PSALM 38 A Psalm for David. In remembrance.
Lord, do not correct me in anger;
Do not discipline me in hot rage;
For your arrows are lodged in me
And your hand is pressing me down.
There is no wholeness in my flesh because of your anger,
No rest for my bones because of my faults.
For my sins loom above my head;
They weigh down upon me like a heavy load;
My wounds stink and ooze because of my folly.
I am twisted and bent over,
Going in mourning rags all day.
For my guts are inflamed
And my body has lost its health.
I am torpid, utterly crushed;
I have roared out the anguish of my heart.
Lord, all my longing is evident
And my howling is not hidden from you:
My heart palpitates, my strength departs;
My eyesight also has gone from me.
Dear ones and friends kept their distance from my wound,
neighbours became remote.
Those who desire my death set traps for me
Those who hope to hurt me
Speak lies and invent deceits all day.
But like a deaf man, I hear nothing;
like a speechless man, I keep my mouth shut;
So I am like a man with no hearing
Who makes no sharp answers.
For my hope is in you, Lord;
Lord, my God, you will answer for me.
I said, “Do not let them be merry at my expense
Or think they are big men when my foot slips!”
I am ready to stumble
For my pain is always in front of me.
And I acknowledge my wrongdoing;
I am troubled about my faults.
But my enemies without cause are numerous;
Those who hate me for no reason have increased,
Returning me evil for good,
attacking me because I try to do good.
Do not forsake me, Lord;
Do not be far from me, my God;
Hurry to help me, my Lord of Rescue.
This is the eloquent psalm of a man who knows his faults, and declares the ugly consequences of his wrongdoing in his own life. He trusts in the mercy of his God but nevertheless complains that his sad state allows his unjust enemies to think they have defeated him.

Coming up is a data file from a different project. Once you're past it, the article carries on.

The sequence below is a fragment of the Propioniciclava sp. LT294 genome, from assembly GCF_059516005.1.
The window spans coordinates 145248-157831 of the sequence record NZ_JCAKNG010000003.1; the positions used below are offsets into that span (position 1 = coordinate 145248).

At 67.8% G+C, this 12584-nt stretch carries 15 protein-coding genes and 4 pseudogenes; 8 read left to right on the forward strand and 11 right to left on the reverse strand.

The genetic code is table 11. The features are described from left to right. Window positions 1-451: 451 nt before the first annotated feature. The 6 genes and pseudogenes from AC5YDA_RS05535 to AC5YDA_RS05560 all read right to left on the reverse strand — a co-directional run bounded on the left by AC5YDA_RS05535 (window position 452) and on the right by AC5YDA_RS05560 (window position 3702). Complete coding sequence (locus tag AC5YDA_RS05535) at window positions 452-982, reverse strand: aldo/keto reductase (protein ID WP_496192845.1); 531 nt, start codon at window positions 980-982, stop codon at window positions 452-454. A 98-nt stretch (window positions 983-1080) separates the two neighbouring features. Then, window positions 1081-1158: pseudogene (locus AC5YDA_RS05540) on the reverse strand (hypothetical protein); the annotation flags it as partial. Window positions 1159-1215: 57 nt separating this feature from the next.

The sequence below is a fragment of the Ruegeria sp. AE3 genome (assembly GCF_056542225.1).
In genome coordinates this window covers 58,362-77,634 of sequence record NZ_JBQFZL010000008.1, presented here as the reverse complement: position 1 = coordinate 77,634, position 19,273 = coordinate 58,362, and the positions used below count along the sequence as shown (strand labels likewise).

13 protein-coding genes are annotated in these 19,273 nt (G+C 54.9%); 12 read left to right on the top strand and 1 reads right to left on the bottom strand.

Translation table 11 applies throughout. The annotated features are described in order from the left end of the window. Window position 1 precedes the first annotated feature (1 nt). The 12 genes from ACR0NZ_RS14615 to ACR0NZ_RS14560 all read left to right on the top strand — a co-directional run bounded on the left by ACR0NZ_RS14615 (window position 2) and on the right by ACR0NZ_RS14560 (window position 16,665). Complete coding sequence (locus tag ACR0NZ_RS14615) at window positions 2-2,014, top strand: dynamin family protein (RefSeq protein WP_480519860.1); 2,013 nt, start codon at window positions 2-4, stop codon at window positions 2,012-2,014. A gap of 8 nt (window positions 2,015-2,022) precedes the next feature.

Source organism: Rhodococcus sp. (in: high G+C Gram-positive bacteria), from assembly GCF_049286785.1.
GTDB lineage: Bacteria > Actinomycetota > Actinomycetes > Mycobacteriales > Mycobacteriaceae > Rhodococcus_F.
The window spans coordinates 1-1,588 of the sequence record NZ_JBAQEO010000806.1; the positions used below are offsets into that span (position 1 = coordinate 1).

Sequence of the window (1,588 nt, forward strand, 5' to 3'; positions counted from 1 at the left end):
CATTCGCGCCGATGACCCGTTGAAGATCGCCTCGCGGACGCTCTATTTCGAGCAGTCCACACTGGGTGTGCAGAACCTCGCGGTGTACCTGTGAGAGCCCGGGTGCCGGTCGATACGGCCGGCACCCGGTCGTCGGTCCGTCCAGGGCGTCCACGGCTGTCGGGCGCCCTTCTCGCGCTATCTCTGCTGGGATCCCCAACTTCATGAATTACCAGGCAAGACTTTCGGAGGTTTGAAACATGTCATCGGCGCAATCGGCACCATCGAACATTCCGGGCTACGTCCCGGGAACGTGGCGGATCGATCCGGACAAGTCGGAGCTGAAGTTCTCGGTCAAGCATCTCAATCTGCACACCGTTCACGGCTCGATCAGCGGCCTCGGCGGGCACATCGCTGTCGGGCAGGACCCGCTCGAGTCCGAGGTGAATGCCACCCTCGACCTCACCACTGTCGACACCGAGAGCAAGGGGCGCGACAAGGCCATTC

It’s hard to know how literally we are meant to take the vivid description of his ailments, but we should remember that illness was popularly supposed to be a punishment for sin. In this case, unlike that of Job, the sick man does not protest that the punishment is unjust; but, rather, from the midst of his sin, holds to the goodness of God and his own fundamental desire to do good.
The most vivid expression of his faith for me is his admission that he has no smart answers to those who scorn him, and his confidence that God will answer for him. George Herbert, the 17th century English poet, who would have read this psalm, has a poem (see below) about people who despise his trust in God, which has the refrain, “But Thou shalt answer, Lord, for me.” That God will answer for his faithful sinners, not only to their human despisers but also to his own holiness, is specially articulated in the theology of the Reformation, and remains an important part of my faith. I may not be able to answer even my own critique of myself, but God will.
One principle of the Jewish tradition of interpreting the psalms is to hear them as from the mouth of the whole people Israel. This psalm works well in that interpretation, which could be extended to include all Christian believers too, along with Jesus Messiah in whom they are united. How could Jesus speak of his own sin? Well of course he did, in the Lord’s prayer, in his acceptance of John’s baptism, and throughout his ministry. He constantly identified himself with sinful people. That’s why we can hear the passion of this psalm as his own.